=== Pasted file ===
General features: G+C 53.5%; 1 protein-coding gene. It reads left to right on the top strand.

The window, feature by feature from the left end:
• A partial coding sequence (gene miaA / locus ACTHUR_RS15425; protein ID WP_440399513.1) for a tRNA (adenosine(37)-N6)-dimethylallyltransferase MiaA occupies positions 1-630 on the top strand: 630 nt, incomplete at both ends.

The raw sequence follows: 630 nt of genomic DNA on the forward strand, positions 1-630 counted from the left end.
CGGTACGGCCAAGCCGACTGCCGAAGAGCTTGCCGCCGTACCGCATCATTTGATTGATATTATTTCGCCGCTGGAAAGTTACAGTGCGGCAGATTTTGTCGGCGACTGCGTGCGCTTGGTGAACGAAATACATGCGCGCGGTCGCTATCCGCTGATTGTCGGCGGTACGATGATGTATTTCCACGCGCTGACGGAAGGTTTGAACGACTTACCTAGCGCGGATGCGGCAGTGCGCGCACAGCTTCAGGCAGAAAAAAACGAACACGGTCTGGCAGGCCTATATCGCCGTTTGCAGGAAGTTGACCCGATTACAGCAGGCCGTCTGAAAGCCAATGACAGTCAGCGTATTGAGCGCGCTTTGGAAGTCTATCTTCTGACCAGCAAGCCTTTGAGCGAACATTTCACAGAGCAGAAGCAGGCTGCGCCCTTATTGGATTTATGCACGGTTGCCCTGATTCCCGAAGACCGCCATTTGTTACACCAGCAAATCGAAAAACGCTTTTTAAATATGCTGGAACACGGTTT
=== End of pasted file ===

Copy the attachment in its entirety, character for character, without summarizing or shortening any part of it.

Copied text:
General features: G+C 53.5%; 1 protein-coding gene. It reads left to right on the top strand.

The window, feature by feature from the left end:
• A partial coding sequence (gene miaA / locus ACTHUR_RS15425; protein ID WP_440399513.1) for a tRNA (adenosine(37)-N6)-dimethylallyltransferase MiaA occupies positions 1-630 on the top strand: 630 nt, incomplete at both ends.

The raw sequence follows: 630 nt of genomic DNA on the forward strand, positions 1-630 counted from the left end.
CGGTACGGCCAAGCCGACTGCCGAAGAGCTTGCCGCCGTACCGCATCATTTGATTGATATTATTTCGCCGCTGGAAAGTTACAGTGCGGCAGATTTTGTCGGCGACTGCGTGCGCTTGGTGAACGAAATACATGCGCGCGGTCGCTATCCGCTGATTGTCGGCGGTACGATGATGTATTTCCACGCGCTGACGGAAGGTTTGAACGACTTACCTAGCGCGGATGCGGCAGTGCGCGCACAGCTTCAGGCAGAAAAAAACGAACACGGTCTGGCAGGCCTATATCGCCGTTTGCAGGAAGTTGACCCGATTACAGCAGGCCGTCTGAAAGCCAATGACAGTCAGCGTATTGAGCGCGCTTTGGAAGTCTATCTTCTGACCAGCAAGCCTTTGAGCGAACATTTCACAGAGCAGAAGCAGGCTGCGCCCTTATTGGATTTATGCACGGTTGCCCTGATTCCCGAAGACCGCCATTTGTTACACCAGCAAATCGAAAAACGCTTTTTAAATATGCTGGAACACGGTTT